Would that be enough to adequately fund education?
“It would be part of the solution. The other part is we’re going to have to fix the property tax fiasco this next session and by doing that, you’re going to have to substitute a different tax. I am for more progressive taxes, either a carbon tax or a capital gains tax. The capital gains tax that was proposed by the House would have raised a billion dollars per biennium and that would have affected less than 1 percent of the population in our state. In the 48th Legislative District, that would have affected less than 6 percent of the population. If you look at what the property tax is going to do, it’s going to affect 100 percent of the tax payers and that includes folks on a fixed income, those who are dealing with developmentally disabled kids, our Veterans, people who can least afford to pay it.”
Darnell, prefers Libertarian Party:
“I agree we need to do something about our education system. We’ve been talking about McCleary, well I’ve run three times so I could say I’m running a ‘I told you so’ campaign. We’re still talking about McCleary. I think a lot of the problem is the polarization in Olympia. It seems to me we’re talking about tax, tax, tax and how we’re going to fund this. I was actually at one of the hearings for McCleary and I remember the judge asking well what does ample mean? No one seems to be able to explain what the word ample means and I, frankly, think no one really knows, so that’s why I come from a little bit different perspective. I think they have gone a long way in addressing the funding side. I’d like to be a voice for a different perspective. What are we doing with the money? When I’m talking to teachers when I’m out door belling, what I’m hearing is the money is circulating at the top. It’s not making it into the classroom. One teacher was telling me she’s spending two hours a day because she has to comply with these top down mandates with common core and so on and so forth. We’re concerned about the automation that might becoming our direction. We increased the minimum wage, which increases the cost of labor, therefore companies start to automate. Our kids are not keeping up. Our education system is not keeping up. What is the problem? The system is not incentivized for excellence. Basically the system, and I would argue the WEA, is holding our teachers, our students, our parents and our communities hostage here. With more money, more money but we are not addressing the systemic problems in the system that are failing our kids. Most people don’t know we spend over $14,000, probably around $15,000 now, federal, state and local per child per year. One in four kids doesn’t graduate. We need to address that. What would I do? I would think about what can we do to incentivize the system towards excellence. I think choice. I think we need to talk about choice, charter and vouchers. I know it’s scary. It’s a place we haven’t been, but we need to talk about it. And I want to be that counter weight, that counter balance. I’m not talking about tipping over the apple cart over night. I just want to bring a different perspective to the table because as I talk to teachers, students, and parents, and I had four kids go through the system, it’s more than a money problem and there’s plenty of folks up in Olympia that are more than happy to take your money out of your wallet and take money out of your community. I want to bring a different voice to Olympia.”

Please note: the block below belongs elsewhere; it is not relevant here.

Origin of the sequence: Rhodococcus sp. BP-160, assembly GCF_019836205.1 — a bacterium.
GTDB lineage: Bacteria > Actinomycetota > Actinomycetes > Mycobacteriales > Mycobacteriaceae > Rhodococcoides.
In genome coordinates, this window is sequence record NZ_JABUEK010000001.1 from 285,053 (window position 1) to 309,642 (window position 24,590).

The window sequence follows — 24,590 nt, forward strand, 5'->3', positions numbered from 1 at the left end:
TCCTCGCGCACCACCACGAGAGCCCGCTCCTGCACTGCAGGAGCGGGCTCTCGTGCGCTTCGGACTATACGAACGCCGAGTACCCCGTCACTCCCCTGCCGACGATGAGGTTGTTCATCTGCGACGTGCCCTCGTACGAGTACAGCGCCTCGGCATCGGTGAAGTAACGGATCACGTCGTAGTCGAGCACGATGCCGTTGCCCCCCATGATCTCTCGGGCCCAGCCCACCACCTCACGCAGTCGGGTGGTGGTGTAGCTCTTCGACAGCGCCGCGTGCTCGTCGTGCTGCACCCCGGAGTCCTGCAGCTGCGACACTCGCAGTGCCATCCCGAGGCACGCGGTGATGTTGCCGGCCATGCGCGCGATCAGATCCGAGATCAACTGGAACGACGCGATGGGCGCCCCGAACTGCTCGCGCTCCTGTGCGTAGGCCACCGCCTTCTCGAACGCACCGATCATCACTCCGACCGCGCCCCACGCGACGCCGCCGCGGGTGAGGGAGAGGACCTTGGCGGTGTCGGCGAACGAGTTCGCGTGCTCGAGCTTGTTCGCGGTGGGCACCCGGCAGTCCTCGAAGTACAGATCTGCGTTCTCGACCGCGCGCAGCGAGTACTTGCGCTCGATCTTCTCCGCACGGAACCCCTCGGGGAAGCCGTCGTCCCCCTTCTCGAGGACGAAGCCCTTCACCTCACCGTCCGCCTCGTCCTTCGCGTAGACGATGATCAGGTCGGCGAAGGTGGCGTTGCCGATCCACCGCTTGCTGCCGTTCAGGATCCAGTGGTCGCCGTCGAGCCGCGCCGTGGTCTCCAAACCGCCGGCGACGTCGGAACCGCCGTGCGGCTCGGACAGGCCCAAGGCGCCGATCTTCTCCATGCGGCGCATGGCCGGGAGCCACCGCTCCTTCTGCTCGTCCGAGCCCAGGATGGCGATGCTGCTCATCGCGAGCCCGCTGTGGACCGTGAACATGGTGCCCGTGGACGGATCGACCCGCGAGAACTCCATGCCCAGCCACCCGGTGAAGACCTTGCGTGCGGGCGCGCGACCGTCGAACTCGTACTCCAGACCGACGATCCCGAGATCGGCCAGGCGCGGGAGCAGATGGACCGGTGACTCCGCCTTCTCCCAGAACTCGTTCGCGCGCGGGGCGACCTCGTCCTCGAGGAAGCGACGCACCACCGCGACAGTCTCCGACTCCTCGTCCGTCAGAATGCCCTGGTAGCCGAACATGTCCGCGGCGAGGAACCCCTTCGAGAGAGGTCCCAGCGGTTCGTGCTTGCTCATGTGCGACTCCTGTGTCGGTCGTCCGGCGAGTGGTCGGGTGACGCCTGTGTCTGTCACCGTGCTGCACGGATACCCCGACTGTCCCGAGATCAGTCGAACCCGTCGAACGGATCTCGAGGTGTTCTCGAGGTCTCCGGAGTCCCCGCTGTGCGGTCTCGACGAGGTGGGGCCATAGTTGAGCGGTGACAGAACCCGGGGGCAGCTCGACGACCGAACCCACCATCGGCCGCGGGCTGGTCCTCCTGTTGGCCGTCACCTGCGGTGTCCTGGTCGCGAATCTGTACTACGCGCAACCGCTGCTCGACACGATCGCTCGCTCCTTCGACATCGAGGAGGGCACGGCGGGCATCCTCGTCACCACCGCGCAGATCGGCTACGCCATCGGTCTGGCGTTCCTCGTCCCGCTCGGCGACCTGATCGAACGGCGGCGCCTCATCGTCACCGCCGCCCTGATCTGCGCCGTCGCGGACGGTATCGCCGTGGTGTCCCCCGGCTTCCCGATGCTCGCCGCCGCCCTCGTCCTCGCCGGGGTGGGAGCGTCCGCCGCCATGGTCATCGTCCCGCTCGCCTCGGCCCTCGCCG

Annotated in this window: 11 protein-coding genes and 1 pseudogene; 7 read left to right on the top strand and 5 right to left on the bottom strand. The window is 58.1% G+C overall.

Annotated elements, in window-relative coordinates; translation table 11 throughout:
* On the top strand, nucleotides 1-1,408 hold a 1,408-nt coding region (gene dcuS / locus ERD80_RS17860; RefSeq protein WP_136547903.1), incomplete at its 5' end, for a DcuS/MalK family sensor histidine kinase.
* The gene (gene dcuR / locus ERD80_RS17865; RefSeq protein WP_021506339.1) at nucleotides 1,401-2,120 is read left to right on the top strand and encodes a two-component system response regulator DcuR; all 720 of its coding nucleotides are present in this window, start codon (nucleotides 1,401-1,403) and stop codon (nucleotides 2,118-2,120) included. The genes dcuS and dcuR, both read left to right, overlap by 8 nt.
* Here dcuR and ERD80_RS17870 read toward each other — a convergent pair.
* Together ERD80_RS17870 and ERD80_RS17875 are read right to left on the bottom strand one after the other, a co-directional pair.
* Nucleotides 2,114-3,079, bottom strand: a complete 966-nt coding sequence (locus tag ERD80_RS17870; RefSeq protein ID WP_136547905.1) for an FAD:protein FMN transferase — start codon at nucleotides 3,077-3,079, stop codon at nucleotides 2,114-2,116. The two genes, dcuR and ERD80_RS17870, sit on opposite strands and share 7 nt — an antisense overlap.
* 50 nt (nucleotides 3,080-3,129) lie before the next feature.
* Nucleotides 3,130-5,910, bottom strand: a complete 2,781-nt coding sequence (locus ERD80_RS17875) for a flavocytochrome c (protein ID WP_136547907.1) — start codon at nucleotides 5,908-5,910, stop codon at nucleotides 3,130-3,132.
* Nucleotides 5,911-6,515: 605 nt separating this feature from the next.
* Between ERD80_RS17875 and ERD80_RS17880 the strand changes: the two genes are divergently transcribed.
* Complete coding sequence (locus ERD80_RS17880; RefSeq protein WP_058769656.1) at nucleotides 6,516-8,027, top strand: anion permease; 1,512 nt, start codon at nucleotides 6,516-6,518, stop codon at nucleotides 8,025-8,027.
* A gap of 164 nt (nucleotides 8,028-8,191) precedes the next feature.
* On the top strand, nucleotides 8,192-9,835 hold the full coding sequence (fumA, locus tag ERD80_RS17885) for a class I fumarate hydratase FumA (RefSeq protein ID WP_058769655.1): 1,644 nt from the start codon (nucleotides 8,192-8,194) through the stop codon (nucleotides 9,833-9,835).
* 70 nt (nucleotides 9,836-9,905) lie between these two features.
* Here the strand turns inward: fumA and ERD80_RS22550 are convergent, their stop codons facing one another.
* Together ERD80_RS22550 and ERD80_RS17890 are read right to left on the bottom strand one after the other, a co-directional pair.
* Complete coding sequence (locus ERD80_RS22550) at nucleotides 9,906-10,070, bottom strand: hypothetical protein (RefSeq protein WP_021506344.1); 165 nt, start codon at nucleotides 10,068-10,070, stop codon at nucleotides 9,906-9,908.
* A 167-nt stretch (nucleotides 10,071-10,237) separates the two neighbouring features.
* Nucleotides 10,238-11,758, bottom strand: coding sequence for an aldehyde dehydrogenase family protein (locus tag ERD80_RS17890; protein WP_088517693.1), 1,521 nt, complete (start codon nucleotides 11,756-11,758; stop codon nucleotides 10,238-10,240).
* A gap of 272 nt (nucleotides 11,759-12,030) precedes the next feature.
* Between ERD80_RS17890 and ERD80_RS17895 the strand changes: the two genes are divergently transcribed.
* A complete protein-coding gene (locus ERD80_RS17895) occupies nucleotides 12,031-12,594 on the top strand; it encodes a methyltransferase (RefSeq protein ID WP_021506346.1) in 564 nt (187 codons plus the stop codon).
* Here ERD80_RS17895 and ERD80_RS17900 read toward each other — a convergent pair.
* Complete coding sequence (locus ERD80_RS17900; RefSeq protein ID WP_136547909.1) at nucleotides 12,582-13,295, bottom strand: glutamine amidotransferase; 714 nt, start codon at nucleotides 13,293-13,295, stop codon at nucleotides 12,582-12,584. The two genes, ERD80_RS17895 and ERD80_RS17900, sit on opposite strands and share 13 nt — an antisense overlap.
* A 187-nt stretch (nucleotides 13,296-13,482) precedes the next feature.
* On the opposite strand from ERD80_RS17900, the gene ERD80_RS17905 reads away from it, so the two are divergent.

Ample is defined in the ruling of McCleary as more than adequate and fully sufficient.With these options you’re proposing like the choice, charter and voucher, would that not just take out more money from funding available for education?
“Well let me spell it out to you this way as a hypothetical. That $14,000, hypothetically, if you took $14,000 from federal, state, and local and you gave and $7,000 of that followed the backpack, for example, that family can choose a public school, a private school, a charter school where that child can go wherever. $7,000 is still with the school system and they’re not educating the child but now they have an incentive because they want the other $7,000 back, right? So it improves the public school because they have more money and they’re not educating the child and it creates this incentive and competition and choice and empowerment and families will be more engaged in education because of choice. They get to have a voice in their children’s education and they’re not just told you’re going to go to XYZ school, school district whatever.”